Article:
Scott Page gives a concise primer on how diversity happens, how it is maintained, and how it affects complex systems. He explains how diversity underpins system level robustness, allowing for multiple responses to external shocks and internal adaptations; how it provides the seeds for large events by creating outliers that fuel tipping points; and how it drives novelty and innovation. Page looks at the different kinds of diversity--variations within and across types, and distinct community compositions and interaction structures--and covers the evolution of diversity within complex systems and the factors that determine the amount of maintained diversity within a system.
The Theme on Biodiversity: Structure and Function discusses matters of great relevance to our world such as: Characterization of Biodiversity; Biodiversity and Ecosystem Functioning; Spatial and Temporal Dimensions of Biodiversity Dynamics; Evolutionary and Genetic Aspects of Biodiversity; Biodiversity Monitoring, Assessment, Data Management, and Indicators; The Value of Biodiversity; Halting Biodiversity Loss: Fundamentals and Latest Trends of Conservation Science and Action; Application of Ecological Knowledge to Habitat Restoration. These two volumes are aimed at the following five major target audiences: University and College students Educators, Professional practitioners, Research personnel and Policy analysts, managers, and decision makers and NGOs.
The second edition of the book covers a complete range of the topics pertaining to the subject such as meaning of biodiversity, its history, importance of species diversity, systematics, determination of status of bioresources, pattern of distribution of global species, genetic diversity and ecosystem diversity. It also elaborates on various drivers that lead to biodiversity loss and its impact on global climate. Moreover, the topics on biopiracy, related laws and policies, and the importance of indigenous knowledge of several communities are also described in the text. The use of biotechnology-based methods and various measures to preserve natural resources and conserve biodiversity is the highlight of the text. Moreover, the book provides a detailed account of the conservation measures of biodiversity, especially those implemented by the government.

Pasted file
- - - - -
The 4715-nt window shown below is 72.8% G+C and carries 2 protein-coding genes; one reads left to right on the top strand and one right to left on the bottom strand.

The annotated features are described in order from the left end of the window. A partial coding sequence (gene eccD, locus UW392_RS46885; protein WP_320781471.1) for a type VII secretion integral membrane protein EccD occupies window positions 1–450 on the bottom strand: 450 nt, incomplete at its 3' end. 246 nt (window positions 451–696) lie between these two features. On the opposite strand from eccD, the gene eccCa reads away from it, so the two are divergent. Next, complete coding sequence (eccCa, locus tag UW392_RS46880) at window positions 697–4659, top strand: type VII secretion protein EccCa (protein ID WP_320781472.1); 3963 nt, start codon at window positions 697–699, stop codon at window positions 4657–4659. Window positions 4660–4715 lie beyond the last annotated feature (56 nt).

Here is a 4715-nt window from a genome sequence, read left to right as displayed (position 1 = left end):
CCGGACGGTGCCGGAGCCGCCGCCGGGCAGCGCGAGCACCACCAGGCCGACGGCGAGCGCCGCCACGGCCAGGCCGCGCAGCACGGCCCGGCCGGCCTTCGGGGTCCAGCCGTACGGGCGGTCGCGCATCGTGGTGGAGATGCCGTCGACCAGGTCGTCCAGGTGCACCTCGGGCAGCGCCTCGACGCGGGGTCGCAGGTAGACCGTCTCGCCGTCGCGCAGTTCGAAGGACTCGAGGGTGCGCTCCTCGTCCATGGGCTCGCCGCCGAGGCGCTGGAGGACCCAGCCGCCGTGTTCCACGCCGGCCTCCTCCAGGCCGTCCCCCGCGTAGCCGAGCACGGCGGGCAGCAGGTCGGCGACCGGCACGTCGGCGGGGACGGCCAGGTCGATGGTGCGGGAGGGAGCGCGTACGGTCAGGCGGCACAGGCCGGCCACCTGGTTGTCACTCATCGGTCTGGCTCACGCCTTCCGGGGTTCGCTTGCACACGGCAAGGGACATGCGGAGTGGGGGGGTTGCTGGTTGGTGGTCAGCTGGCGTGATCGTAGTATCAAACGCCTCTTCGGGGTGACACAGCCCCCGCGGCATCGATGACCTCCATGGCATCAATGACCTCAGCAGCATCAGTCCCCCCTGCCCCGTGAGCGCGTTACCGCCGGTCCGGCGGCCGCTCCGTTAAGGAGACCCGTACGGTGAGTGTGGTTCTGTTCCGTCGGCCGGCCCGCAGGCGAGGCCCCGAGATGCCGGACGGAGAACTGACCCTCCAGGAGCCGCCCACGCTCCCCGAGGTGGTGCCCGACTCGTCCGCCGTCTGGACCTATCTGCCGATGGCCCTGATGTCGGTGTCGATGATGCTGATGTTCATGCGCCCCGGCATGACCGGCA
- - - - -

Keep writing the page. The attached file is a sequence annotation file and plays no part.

This book is primarily designed for the undergraduate and postgraduate students of Environmental Science, Zoology and Botany. Besides, it will also be useful for postgraduate diploma or other professional courses in Environmental Science and also for the researchers.
NEW TO THE SECOND EDITION
• ‘Project Tiger’ and ‘Project Elephant’ are introduced in the chapter on Conservation Practice.
• Various sections have been revised and updated throughout the book.
• A few figures have been added and many others have been replaced for better illustration.
• Explains the contemporary topics such as green accounting and sustainable management of natural resources in an easy-to-understand manner.
• Incorporates a number of photographs, flow charts, diagrams and tables.
• Provides chapter-end review questions to help students check their understanding of the subject.
• Includes MCQs (with answers given at the end of the book).
• Gives an elaborate glossary of technical terms to acquaint the students with the related terminologies.